Jill’s life path with horses was determined after attending a riding camp as a child and would lead to a career training and competing show jumpers. She first stepped into the grand prix ring in 1989; her first big grand prix win came in Halifax, Nova Scotia, in 1990 where she won the $100,000 World Cup qualifier on Murphy Brown and was second on Canadian Colours. That was a big payday and she brought home $50,000 in prize money.

Jill’s international team debut was both memorable and a bit comical. She was sent to represent Canada in Mexico City in 1991, and was coached at this event by her good friend Mario Deslauriers.

Originally, Gail Greenough was supposed to be on the team for Mexico City, but something happened at the last minute with her horse and she couldn’t go. The CET called Jill and asked her to go, but said that she would have to find her own red jacket because Don Bassin (who has always made the first team jacket for the team riders) didn’t have enough time. She was able to find an old red jacket but had to replace the collar and the flag. One of Ian’s old jackets provided the collar, but it didn’t have a flag so we had to research how big the flag was supposed to be, find one, and then figure out which side to put in on.

Jill took two horses to Mexico ‒ Canadian Colours and Murphy Brown. The team won the gold medal in the Nations’ Cup with Jill aboard Canadian Colours; the next day she won the Grand Prix on Murphy Brown, marking an incredible start to her international career.

The comedy started, however, when they were playing Canada’s national anthem for Jill following the Grand Prix. Murphy Brown stood straight up on her hind legs and Jill slid right off her back. Jill and her groom, Samantha Burrell, both recovered quickly and were able to get her back on board for the victory gallop. Later that year Jill earned the ‘Rookie of the Year’ title.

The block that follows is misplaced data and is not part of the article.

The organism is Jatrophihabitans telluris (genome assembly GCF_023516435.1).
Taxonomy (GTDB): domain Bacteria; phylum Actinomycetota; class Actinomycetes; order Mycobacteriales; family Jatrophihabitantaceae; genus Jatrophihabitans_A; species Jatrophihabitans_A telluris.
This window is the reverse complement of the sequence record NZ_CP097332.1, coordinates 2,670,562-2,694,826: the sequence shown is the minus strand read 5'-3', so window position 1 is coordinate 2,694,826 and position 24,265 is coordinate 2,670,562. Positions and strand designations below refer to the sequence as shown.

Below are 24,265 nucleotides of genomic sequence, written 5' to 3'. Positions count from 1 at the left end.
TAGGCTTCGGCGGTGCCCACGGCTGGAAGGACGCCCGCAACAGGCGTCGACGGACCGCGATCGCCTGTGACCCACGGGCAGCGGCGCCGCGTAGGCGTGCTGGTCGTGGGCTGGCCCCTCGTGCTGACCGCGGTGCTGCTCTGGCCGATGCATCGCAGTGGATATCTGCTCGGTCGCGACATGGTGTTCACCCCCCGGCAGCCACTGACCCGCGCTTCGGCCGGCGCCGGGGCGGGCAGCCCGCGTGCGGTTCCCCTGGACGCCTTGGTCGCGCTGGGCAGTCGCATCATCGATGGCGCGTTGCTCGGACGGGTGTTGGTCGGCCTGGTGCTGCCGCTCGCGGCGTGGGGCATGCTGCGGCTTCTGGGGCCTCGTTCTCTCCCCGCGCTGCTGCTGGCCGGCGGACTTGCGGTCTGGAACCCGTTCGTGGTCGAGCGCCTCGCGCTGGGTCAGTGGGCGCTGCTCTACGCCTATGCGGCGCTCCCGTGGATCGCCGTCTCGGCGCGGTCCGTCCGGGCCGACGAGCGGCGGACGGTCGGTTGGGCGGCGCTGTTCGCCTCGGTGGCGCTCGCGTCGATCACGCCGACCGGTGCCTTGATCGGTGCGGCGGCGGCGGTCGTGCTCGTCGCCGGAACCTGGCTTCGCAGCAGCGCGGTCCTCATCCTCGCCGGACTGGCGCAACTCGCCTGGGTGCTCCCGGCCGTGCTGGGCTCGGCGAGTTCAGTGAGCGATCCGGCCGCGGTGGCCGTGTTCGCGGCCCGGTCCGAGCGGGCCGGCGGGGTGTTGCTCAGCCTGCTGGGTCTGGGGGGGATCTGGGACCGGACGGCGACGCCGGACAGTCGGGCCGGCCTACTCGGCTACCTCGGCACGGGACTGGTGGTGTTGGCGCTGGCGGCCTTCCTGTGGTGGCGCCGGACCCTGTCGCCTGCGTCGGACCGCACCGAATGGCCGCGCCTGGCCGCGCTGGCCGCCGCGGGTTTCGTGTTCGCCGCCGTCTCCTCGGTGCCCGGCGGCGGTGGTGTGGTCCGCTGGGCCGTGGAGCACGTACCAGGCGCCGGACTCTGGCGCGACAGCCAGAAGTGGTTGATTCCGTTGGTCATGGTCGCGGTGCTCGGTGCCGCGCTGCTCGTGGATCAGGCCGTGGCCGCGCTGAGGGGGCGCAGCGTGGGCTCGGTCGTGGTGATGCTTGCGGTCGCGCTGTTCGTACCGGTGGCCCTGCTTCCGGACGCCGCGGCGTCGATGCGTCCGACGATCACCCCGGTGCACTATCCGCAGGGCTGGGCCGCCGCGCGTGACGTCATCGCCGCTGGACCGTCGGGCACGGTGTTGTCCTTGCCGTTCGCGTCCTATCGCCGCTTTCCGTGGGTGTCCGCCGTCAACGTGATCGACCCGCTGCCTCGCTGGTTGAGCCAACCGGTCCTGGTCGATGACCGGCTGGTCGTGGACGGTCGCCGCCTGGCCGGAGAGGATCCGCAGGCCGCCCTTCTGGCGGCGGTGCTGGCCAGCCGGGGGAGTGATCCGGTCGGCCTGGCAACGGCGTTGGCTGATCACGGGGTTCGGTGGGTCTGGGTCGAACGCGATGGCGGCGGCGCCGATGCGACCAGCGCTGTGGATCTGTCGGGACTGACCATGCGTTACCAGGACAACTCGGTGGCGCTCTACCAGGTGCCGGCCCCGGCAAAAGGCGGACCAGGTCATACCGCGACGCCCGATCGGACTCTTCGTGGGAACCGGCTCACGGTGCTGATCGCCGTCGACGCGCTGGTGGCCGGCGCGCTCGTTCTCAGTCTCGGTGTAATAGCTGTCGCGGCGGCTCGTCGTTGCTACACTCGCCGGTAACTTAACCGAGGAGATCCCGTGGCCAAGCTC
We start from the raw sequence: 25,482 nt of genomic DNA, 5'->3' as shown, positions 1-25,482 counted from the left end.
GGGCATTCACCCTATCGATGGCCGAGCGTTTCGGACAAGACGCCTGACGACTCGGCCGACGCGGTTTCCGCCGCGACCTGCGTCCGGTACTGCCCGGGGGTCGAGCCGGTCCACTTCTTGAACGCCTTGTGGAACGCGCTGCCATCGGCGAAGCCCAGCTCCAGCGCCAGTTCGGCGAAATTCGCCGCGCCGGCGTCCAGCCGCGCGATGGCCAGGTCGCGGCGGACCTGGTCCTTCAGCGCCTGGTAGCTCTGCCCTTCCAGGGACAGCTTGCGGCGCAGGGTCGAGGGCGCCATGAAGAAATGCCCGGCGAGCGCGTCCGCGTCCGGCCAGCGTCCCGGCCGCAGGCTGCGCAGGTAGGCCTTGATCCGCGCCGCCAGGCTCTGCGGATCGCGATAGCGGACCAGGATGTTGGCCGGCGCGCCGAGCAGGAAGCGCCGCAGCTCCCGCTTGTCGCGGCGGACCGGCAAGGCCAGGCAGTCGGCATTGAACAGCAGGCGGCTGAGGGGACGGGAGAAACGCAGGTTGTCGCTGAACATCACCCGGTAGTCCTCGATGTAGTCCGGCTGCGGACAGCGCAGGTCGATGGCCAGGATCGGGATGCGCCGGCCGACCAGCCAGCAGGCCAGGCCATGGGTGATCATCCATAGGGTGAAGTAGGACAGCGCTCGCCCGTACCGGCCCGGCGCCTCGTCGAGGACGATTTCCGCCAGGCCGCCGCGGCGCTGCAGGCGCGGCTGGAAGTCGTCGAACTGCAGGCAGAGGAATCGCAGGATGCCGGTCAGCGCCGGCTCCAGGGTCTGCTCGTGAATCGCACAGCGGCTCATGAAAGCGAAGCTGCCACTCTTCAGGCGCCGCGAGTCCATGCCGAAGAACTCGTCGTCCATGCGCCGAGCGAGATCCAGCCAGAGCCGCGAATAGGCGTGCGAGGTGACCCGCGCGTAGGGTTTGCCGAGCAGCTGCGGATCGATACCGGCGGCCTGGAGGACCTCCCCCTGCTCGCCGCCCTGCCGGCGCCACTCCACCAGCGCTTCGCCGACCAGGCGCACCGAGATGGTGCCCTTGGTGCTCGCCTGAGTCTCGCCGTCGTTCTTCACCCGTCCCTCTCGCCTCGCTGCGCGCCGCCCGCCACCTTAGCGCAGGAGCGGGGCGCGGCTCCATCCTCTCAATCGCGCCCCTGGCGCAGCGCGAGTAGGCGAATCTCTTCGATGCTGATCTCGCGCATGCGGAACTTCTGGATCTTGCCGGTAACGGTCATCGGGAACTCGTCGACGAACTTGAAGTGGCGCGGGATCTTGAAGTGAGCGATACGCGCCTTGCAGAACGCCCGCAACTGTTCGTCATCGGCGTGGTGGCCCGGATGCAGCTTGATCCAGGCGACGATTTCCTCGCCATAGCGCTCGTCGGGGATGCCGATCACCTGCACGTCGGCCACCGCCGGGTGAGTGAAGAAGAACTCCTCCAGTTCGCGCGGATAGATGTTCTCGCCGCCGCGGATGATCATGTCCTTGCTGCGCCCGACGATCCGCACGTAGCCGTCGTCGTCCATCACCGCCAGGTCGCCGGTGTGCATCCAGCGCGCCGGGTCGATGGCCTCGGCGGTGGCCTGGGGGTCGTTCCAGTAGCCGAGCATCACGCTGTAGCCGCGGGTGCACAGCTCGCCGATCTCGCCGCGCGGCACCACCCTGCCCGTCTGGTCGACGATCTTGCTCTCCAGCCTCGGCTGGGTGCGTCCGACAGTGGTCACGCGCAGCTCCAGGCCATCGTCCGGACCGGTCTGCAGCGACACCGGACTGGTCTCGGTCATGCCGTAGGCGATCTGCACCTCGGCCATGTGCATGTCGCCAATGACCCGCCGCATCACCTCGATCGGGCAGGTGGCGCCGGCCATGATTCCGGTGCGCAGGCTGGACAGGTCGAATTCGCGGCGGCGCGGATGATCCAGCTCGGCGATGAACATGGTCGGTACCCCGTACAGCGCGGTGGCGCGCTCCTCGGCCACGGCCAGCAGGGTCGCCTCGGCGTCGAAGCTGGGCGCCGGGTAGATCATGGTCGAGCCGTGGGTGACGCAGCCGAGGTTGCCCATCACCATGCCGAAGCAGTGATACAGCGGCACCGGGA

Two weeks after returning home we were contacted by a Mexican gentleman who wanted to buy both of her horses. He ended up buying Murphy Brown, which paid off our mortgage and started us on our way to financial independence!

In 1995, Jill and I travelled to Asia to compete on an invitational tour. She won a grand prix in Seoul, Korea, and was second in the Grand Prix of Tokyo, Japan, both on borrowed horses. We become good friends with all of the international riders during that tour.

Jill rode a number of special horses over the years, and the little bay mare Aerial was one of Jill’s favourites ‒ she was 15.2 hands and all heart. She was originally purchased for a client to ride, but the client didn’t get along with her very well, so she was given to Jill to ride and market in January of 1996. By the end of the winter tour in California that year, the pair won the final $150,000 Grand Prix. She then went on to Spruce Meadows where she won the Olympic Qualifying Grand Prix and finished first in the Olympic Trials, qualifying her for the Atlanta Olympics in 1996.

After much discussion among her team members, Jill decided it was in the best interest of this little big-hearted mare not to put her to a test that we all knew was above and beyond her abilities. I will always remember the difficulty Jill had declining the invitation to compete at the Olympics. I know to this day that Jill has mixed feelings about that decision. Years later Aerial was donated back to us for her retirement, and we in turn donated her to the riding for the disabled program at CARD where she won the dressage championship for Canada three years in a row in her twenties for her disabled rider.

Jill had a number of great days at Spruce Meadows over the years. She was Canadian Champion three years in a row from 2007-2009 with Special Ed and Black Ice. That meant that the horses won her the use of a new car for three straight years. Thanks, boys!

On the podium at the Pan Am Games in Rio, 2007.